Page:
What to do when media headlines are occupied with sensationalism? Can media culture be affected by bringing data in the mix? How can we work with academic institutions to improve data literacy horizontally & vertically?
By: Lejla Sadiku, Open Data in East Europe & Central Asia (ODECA), UNDP
In the “post-truth” world, facts are the only way to grapple with the truth. The media has the power to transform our understanding of the world. Yet, our region, not unlike others, is marred by the pressure of 24 hour news cycles and resource constraints as advertising budgets are dwindling and there are only limited investments in the overall profession of journalism. While data is becoming more available, the skills to analyze the data remain limited – and so do the opportunities to gain those skills, especially for young journalists. Our essential question was: how can we significantly influence the media culture so that it moves beyond sensationalism and change the way that stories are produced?
With the help of the Open Data for Development Programme, we reached out to universities and media hubs in Eastern Europe and Central Asia to join a two week boot camp on data journalism, led by Eva Constantaras and supported by Anastasiya Valeeva. In the depth of summer, participants from 8 countries in the region convened in the vicinity of Podgorica and proceeded to spend late nights and early mornings learning tools and skills to better leverage open data. The course content, designed for 500 hours of teaching, was created such that trainees got the essence, theory and tools to produce short and long stories using available data. At the end of two weeks, the trainees had produced six stories looking at the dangers of pregnancy in Kyrgyzstan, Uzbekistan’s business climate, cancer rates in Albania, alcohol consumption in Belarus and juvenile justice in Serbia and Montenegro.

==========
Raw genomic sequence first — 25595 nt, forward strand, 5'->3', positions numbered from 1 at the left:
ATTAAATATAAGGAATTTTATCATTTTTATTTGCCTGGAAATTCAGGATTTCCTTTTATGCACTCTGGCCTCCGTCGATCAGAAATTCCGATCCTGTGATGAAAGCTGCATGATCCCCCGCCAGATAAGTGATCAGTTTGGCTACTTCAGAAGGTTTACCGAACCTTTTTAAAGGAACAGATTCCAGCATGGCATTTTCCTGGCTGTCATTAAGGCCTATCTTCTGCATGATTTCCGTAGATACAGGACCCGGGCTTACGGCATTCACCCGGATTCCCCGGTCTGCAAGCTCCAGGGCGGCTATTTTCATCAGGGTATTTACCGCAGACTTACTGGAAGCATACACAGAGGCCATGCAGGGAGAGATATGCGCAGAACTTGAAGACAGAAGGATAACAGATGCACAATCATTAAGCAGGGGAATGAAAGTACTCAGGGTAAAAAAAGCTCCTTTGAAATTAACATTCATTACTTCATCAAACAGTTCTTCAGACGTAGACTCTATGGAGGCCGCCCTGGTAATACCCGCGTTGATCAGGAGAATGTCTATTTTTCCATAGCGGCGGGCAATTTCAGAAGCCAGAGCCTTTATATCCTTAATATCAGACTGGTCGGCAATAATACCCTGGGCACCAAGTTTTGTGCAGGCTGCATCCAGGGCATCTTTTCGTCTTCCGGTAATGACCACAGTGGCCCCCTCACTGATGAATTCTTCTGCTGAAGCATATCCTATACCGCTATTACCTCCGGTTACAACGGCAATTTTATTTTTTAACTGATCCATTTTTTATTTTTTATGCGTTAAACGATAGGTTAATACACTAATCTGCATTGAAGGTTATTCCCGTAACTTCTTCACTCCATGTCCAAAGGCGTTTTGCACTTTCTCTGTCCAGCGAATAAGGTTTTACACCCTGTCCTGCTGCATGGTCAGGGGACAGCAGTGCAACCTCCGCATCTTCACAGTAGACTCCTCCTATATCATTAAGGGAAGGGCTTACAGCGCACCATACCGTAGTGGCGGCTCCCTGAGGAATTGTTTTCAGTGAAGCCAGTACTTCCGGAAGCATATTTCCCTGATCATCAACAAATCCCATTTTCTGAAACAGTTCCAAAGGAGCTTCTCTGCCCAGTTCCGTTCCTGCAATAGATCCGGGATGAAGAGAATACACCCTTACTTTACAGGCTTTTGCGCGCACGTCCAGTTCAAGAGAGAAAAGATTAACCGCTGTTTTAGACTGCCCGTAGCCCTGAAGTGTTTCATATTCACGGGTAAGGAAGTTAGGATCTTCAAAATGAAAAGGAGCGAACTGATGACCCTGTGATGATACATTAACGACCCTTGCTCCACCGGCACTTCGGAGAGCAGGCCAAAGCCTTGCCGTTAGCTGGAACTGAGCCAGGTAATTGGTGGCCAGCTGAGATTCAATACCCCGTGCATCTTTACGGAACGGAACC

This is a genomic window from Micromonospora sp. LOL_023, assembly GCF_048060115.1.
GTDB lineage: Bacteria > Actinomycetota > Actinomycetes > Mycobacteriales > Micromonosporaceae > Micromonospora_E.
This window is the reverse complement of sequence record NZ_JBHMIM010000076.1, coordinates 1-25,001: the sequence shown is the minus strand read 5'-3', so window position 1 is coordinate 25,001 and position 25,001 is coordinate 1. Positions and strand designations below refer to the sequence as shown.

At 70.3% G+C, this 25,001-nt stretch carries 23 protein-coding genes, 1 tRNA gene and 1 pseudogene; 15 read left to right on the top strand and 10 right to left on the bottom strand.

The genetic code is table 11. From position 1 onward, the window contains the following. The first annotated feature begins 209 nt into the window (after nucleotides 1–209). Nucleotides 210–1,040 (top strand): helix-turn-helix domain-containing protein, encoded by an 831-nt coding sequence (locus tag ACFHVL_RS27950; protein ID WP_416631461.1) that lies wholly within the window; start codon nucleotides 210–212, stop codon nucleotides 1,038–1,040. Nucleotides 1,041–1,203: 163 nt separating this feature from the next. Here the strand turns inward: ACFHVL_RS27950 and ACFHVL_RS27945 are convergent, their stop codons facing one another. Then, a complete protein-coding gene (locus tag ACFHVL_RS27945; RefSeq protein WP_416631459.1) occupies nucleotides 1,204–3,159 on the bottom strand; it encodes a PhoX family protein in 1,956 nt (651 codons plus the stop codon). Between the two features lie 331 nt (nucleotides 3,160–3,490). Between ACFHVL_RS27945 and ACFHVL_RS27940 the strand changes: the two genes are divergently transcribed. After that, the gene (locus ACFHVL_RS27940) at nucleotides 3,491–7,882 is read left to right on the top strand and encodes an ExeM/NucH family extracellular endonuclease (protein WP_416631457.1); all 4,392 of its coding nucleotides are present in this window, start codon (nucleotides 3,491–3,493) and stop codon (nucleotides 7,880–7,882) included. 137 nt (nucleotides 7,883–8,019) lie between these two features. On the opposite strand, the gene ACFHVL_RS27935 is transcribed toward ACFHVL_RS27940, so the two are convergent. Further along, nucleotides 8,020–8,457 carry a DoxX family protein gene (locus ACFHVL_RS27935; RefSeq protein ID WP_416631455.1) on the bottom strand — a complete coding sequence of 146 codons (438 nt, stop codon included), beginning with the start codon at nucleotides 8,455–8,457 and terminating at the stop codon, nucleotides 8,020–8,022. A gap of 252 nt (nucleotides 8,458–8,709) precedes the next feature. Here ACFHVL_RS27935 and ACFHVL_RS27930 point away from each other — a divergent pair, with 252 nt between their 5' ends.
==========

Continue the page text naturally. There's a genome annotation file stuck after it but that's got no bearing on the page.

The piloting of the Data Journalism Manual through the bootcamp gave us two important insights: 1) there was a large appetite in the region to learn about and institutionalize data journalism, and 2) while a whole-of-region approach was valuable for collaborative learning, the type of rigorous training that was envisioned could be even more beneficial if it was longer and targeted at a sub-regional level.
In 2017, we will be rolling out two summer institutes which address those findings. Starting in early June, we will be rolling out a Summer Institute at the American University in Central Asia (AUCA) in Kyrgyzstan, to support the instructors in rolling out a Master’s in Data Journalism and a Bachelor’s-level course in data journalism in September. In addition, we will travel to Albania in July, where in partnership with the University of Tirana, we will establish a Western Balkans Summer Institute for Data Journalism. University of Tirana is also seeking to include data journalism in its course catalogue starting from Fall 2017.
As we embark on our next adventures, the big questions at the start of this article remain unanswered, but at least we now feel closer to the answers.
Learn more about our regional hub, Open Data in Europe and Central Asia (ODECA) at their website, http://www.odecanet.org/.